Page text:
By David Mildenberg
July 21 (Bloomberg) -- Bank of America Corp., the biggest U.S. lender, will post a profit in 2010 and avert a charge tied to credit-card losses, KBW Inc. said in a report, backtracking from yesterday’s prediction of a loss.
The bank will adjust its capital rather than take a $12 billion pretax charge to earnings in the first quarter of 2010 to comply with new rules for recording card losses, KBW said today. That should lead to a net gain of 80 cents in 2010 instead of a 10-cent loss, analyst Jefferson Harralson wrote.
“We understand the reserve-building costs of bringing about $150 billion in assets onto the balance sheet will be an adjustment to capital” rather than the earnings statement, he said in today’s report, which rates the stock “outperform.”
Bank of America, which accepted $45 billion from the U.S. rescue fund, boosted common equity by more than $38 billion to close a capital gap found by U.S. stress tests in May. KBW today said it now expects a $7.9 billion capital adjustment tied to the card losses, equating to 91 cents a share, at the Charlotte, North Carolina-based bank.
The charge relates to $150 billion of card receivables and other assets that will be recorded on the bank’s balance sheet starting in January under a change in U.S. accounting rules. As banks move assets to the balance sheet, they must add capital to cushion potential losses.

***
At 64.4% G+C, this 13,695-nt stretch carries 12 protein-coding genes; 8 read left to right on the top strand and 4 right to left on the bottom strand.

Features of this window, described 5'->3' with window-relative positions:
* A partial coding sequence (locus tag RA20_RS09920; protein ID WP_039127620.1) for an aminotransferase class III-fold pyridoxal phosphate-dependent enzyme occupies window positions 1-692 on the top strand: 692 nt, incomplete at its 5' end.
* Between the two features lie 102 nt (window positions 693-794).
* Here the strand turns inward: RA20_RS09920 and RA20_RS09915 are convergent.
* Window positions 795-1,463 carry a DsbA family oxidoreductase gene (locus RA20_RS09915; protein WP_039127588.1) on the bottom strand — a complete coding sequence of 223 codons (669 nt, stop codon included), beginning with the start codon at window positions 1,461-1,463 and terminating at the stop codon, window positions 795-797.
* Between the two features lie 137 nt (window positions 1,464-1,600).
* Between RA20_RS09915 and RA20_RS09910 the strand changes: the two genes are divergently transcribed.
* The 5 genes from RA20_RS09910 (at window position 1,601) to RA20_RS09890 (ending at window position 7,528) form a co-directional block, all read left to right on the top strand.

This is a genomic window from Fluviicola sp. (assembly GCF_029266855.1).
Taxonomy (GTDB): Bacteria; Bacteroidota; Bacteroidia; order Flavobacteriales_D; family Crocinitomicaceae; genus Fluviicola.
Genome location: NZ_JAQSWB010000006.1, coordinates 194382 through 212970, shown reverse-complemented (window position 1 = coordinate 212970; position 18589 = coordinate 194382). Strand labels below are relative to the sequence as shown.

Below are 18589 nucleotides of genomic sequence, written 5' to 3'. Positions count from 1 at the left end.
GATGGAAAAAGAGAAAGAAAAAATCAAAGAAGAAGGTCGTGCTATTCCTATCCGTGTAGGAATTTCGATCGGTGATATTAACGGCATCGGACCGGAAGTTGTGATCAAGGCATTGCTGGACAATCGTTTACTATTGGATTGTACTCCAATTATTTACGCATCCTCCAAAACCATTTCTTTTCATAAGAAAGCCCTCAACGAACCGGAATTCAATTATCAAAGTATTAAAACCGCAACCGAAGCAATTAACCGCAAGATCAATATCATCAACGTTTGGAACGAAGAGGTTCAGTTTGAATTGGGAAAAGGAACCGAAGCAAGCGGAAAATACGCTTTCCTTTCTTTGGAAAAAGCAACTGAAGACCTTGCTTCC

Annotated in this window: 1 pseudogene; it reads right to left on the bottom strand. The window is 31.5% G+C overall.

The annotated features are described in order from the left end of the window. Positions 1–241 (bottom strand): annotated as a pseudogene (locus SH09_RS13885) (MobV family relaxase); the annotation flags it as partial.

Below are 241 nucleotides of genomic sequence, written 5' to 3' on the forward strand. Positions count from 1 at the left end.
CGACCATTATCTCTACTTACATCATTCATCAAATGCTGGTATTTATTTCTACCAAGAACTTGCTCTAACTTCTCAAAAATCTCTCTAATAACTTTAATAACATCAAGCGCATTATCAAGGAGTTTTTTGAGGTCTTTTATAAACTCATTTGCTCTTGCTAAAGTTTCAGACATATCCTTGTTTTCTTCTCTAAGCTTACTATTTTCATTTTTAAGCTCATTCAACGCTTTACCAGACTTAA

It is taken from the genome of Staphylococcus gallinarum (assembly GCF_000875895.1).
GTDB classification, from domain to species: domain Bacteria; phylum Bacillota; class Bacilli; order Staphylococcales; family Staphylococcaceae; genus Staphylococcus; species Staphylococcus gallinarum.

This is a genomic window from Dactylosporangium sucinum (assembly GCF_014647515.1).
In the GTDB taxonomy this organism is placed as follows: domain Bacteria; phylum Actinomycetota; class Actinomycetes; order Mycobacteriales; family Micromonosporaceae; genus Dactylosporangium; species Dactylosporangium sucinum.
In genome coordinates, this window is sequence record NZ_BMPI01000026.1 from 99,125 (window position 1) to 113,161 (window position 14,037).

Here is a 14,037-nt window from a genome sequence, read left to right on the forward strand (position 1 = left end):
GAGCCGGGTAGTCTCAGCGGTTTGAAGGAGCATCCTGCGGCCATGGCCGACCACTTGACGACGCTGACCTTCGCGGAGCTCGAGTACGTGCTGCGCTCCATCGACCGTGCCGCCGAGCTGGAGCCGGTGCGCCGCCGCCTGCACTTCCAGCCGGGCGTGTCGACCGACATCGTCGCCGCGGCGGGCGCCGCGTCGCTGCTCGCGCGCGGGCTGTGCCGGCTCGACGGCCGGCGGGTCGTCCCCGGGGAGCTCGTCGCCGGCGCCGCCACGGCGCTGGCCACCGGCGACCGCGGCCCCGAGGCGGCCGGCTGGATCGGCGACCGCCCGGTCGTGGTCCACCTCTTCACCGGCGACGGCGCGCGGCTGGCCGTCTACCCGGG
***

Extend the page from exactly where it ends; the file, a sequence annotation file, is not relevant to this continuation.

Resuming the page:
The lender declined to comment on KBW’s estimate, spokesman Scott Silvestri said. Harralson said he changed his report after discussions with bank officials. Accounting rules lack clarity and it’s unclear what percentage stake Bank of America holds in entities that aren’t included on its balance sheet, he said.
Companies use off-balance-sheet vehicles while sharing ownership with other investors. Under accounting rules, “when the structures come back on is when you need to put your reserves on,” Chief Financial Officer Joe Price told analysts on conference call last week.
Accounting industry rule-makers considered enabling banks to spread the costs over several quarters, he said, “but that’s not the way it ended up.”
“What we know is that $150 billion is coming onto the balance sheet, and that is going to require a capital adjustment to reserve for these new assets,” Harralson, whose company specializes in financial services companies, said in a telephone interview. “This will be a call on Bank of America’s capital position, and they have another call on the repayment of TARP and another one in the form of higher loan loss rates.”
TARP refers to the Treasury Department’s Troubled Asset Relief Program, which supplied lenders with rescue funds.
Bank of America’s second-quarter profit fell 5.5 percent to $3.22 billion on losses from credit-card, small business and housing loans, the bank said July 17. The card unit posted a $1.62 billion loss, and rules approved by Congress to curb card interest rates and fees may trim revenue as much as $700 million in 2010, Chief Executive Officer Kenneth Lewis said.
Bank assets held off the company’s balance sheet include $85 billion in credit-card receivables, along with securities backed by pools of home-equity loans and other asset-backed products, New York-based KBW said.
To contact the reporter on this story: David Mildenberg in Charlotte at email@example.com
Last Updated: July 21, 2009 16:22 EDT